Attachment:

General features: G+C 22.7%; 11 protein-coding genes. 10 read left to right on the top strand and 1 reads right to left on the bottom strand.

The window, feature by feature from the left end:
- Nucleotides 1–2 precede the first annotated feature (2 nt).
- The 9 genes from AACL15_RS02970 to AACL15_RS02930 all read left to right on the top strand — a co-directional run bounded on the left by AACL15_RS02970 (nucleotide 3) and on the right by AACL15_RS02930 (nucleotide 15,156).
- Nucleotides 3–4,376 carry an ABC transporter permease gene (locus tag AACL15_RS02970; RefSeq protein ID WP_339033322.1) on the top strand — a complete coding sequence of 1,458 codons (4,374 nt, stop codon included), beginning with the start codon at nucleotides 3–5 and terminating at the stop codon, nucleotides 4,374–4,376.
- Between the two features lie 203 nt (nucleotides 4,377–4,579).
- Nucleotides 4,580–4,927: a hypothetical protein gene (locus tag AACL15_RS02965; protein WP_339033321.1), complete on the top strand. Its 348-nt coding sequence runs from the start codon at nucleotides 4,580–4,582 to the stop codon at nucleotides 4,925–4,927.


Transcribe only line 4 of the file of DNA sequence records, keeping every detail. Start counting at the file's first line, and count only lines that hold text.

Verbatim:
- The 9 genes from AACL15_RS02970 to AACL15_RS02930 all read left to right on the top strand — a co-directional run bounded on the left by AACL15_RS02970 (nucleotide 3) and on the right by AACL15_RS02930 (nucleotide 15,156).